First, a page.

Length: 3 Hrs 44 Min
Genre: Zombie Apocalypse Mocumentory
Quick Thoughts: The Zombie Autopsies is at times fascinating and at times confusing. Schlozman combines fiction and science in an interesting way, and hardcore Zombie enthusiasts, who enjoy Discovery Channel type programming, will find this book a welcome addition to their Undead Library.
I have always been fascinated by the science behind Zombies. While many books either do not explain the advent of the walking dead or use mysterious or supernatural events to explain reanimated copses, I have always preferred books that offer a scientific reason. For me, it makes it all the more scary. As someone who grew up in a religious household, we head a lot about apocalyptic events destined for our future. For me, events like The Rapture, Armageddon and the Tribulation has always been tied to faith. Faith is something you can choose to have, or choose not to have. In this way, I can control the apocalypse. I can decide whether or not I believe in a God who may eventually destroy the world. Yet, with science, I have no control. I can not control what made scientists are cooking up in the labs. I have no say over whether or not a brain parasite could infect our cerebrum and take over our central nervous system. Prions, amino acids, neurotoxins, mutated viruses, and DNA take no heed from me. This is why I find it scary. We are living in a time where science is at such a cutting edge, it could either save us, or kill us all. While I believe science has good intentions, even these intentions have side affects. These side affects may include our bodies rising from the dead, hungering for human flesh and incontinence.
In the Zombie Autopsies by Steven C. Schlozman we find the world in the midst of a Zombie Apocalypse and our last hope may be experiments being conducted in a secret facility called The Crypt. Here, Scientists are conducting autopsies of Stated 4 subjects to try to isolate the causes and possible solutions to the ANSD virus. Yet, as the scientists succumb to the virus, Dr. Stanley Blum, more administrators that scientist, is left to try to figure out and record the potential breakthrough the team has made. The Zombie Autopsies is a strange blend of fiction and Discovery channel documentary. I found the science, and scientific method used to try to understand the virus causing humans to transform into zombies to be fascinating, if not a bit over my head. As a layman, who is well read in science fiction and zombie literature, but who isn’t especially knowledgeable in Science, my understanding of the discoveries and theories being displayed in this novel was shaky at best. For the most part, the science was presented in an accessible manner, yet, the rambling of Dr. Blum becomes harder to follow as he begins to suffer cognitive issues, as a result of either catching the virus, or losing his mind. Here is where the fictional aspects of the novel took away a bit from the tale. I enjoyed the blending of fiction, but I feel right as I was starting to get a feel for the scientific speech of Dr. Blum, things began to fall apart. One aspect of the boom I really enjoyed was the Appendices. The author did a good job mimicking Bureaucratic speak when compiling governmental and scientific supplemental materials for the story. I found a sort of dark humor in the wording, particularly when discussing the legal status of the undead. The Zombie Autopsies is at times fascinating and at times confusing. Schlozman combines fiction and science in an interesting way, and hardcore Zombie enthusiasts, who enjoy Discovery Channel type programming, will find this book a welcome addition to their Undead Library.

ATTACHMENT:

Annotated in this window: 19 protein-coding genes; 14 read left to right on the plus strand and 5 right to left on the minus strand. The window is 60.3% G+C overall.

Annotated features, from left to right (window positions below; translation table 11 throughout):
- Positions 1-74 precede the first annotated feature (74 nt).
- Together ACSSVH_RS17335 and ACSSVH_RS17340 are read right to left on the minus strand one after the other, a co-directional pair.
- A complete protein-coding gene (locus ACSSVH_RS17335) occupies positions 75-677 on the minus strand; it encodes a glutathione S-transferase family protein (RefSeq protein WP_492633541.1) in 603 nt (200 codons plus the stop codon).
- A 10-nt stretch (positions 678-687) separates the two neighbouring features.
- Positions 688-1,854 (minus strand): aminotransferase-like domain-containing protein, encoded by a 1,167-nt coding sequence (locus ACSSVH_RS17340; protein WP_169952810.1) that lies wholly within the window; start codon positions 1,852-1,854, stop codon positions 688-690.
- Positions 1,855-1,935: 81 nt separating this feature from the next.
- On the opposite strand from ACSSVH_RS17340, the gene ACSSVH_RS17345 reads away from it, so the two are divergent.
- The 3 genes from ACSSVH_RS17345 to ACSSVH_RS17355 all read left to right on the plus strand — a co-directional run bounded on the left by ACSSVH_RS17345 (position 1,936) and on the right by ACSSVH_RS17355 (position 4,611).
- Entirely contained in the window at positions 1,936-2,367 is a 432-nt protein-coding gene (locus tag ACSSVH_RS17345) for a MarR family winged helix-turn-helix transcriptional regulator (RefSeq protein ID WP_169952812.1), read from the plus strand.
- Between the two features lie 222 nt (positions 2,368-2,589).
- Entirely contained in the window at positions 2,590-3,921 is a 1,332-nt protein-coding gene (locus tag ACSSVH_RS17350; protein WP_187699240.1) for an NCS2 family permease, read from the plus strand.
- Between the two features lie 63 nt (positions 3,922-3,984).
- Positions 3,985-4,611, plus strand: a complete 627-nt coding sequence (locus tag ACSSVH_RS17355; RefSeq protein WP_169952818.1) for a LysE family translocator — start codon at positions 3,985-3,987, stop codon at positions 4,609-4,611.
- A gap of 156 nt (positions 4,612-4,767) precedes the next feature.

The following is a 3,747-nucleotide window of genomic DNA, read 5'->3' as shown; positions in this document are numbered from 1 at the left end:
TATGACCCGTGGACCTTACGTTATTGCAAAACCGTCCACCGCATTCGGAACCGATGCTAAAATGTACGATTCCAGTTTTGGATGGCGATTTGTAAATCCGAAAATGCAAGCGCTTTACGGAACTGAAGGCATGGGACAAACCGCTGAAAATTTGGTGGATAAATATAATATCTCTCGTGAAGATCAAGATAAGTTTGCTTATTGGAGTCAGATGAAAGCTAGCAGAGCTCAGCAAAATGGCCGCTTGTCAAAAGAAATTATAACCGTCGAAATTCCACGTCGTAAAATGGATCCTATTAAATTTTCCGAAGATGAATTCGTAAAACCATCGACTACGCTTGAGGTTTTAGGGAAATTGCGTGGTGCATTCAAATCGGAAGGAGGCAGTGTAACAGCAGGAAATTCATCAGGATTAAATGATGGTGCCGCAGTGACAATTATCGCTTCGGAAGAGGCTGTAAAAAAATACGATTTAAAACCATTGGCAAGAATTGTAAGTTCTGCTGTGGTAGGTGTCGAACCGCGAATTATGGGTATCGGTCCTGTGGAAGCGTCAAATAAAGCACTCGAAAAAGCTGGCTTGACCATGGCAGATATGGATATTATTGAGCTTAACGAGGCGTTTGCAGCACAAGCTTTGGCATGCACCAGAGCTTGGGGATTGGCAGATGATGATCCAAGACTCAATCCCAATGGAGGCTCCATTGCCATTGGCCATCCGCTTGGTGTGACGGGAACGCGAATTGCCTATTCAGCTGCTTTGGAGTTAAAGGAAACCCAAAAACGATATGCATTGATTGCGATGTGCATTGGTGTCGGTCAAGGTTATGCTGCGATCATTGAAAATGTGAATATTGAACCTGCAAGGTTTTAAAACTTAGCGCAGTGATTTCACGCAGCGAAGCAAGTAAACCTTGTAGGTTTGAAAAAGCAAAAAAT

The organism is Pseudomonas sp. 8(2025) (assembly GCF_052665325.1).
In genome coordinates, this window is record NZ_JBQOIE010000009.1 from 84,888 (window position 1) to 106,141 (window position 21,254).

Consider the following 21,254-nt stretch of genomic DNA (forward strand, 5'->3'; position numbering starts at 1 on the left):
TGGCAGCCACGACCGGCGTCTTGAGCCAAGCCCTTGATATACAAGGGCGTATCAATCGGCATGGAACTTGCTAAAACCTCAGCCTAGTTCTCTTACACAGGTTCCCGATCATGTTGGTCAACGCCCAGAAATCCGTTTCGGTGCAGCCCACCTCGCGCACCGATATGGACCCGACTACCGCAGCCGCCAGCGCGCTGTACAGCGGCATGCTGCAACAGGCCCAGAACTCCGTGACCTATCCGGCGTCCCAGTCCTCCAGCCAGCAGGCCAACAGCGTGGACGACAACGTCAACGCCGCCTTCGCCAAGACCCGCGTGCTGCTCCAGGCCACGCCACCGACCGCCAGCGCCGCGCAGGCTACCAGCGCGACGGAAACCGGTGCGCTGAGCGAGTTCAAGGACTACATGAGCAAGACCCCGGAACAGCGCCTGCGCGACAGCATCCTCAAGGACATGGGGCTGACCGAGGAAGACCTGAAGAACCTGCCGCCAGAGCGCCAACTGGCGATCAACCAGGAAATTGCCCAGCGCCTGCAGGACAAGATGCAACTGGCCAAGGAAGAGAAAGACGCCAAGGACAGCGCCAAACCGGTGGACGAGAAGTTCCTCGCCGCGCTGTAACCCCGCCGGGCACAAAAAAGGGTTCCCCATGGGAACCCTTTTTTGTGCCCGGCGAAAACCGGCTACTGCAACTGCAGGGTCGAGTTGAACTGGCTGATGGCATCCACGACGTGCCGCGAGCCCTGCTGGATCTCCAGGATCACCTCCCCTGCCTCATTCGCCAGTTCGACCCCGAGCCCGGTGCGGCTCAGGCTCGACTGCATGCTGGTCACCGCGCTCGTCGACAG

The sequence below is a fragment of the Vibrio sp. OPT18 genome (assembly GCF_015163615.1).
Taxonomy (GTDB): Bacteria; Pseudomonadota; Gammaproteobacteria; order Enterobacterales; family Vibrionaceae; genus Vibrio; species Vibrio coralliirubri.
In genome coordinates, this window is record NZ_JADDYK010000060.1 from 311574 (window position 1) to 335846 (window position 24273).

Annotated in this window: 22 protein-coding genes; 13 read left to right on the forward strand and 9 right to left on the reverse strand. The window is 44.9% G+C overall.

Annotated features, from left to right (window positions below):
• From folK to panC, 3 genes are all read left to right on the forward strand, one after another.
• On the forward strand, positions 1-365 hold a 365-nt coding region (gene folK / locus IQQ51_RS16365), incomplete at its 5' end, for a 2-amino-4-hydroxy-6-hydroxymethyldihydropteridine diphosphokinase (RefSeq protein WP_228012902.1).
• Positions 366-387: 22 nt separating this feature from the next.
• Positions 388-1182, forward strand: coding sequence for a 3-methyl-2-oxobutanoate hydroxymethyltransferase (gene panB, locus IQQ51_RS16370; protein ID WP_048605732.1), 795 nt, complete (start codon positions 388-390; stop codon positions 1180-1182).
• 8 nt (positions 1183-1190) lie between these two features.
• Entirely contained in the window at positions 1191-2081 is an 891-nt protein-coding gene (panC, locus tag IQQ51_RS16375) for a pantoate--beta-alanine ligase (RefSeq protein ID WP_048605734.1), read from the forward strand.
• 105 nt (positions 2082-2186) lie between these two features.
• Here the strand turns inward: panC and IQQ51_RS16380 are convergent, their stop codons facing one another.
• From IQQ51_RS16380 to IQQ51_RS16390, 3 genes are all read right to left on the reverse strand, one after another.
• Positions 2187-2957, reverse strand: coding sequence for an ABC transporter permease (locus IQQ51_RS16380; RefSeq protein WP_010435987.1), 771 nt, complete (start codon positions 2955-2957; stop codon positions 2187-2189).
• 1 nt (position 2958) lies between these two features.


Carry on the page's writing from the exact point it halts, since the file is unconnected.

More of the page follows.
I was unsure about listening to an audiobook version of this title, and almost went with a print version instead. I’m glad I didn’t. I think the performances of the narrators easily overcame any of deficiencies in experiencing the novel is audio format. Peter Berkrot gave a fast and frightening interpretation of Dr. Blum, which contrasted nicely with Stephen Hoye’s calm bureaucratic voice. Berkrot was all frantic performance, while Hoye brought a crisp matter of fact reading, and the interplay between the two made the telling even more frightening. Tantor Audio also included a PDF file of the visual materials of the novel, which included drawling of cross sections of the infested brains, and visualizations of the stages of zombieism. All together, the production was nicely done, and made for an informative and entertaining package.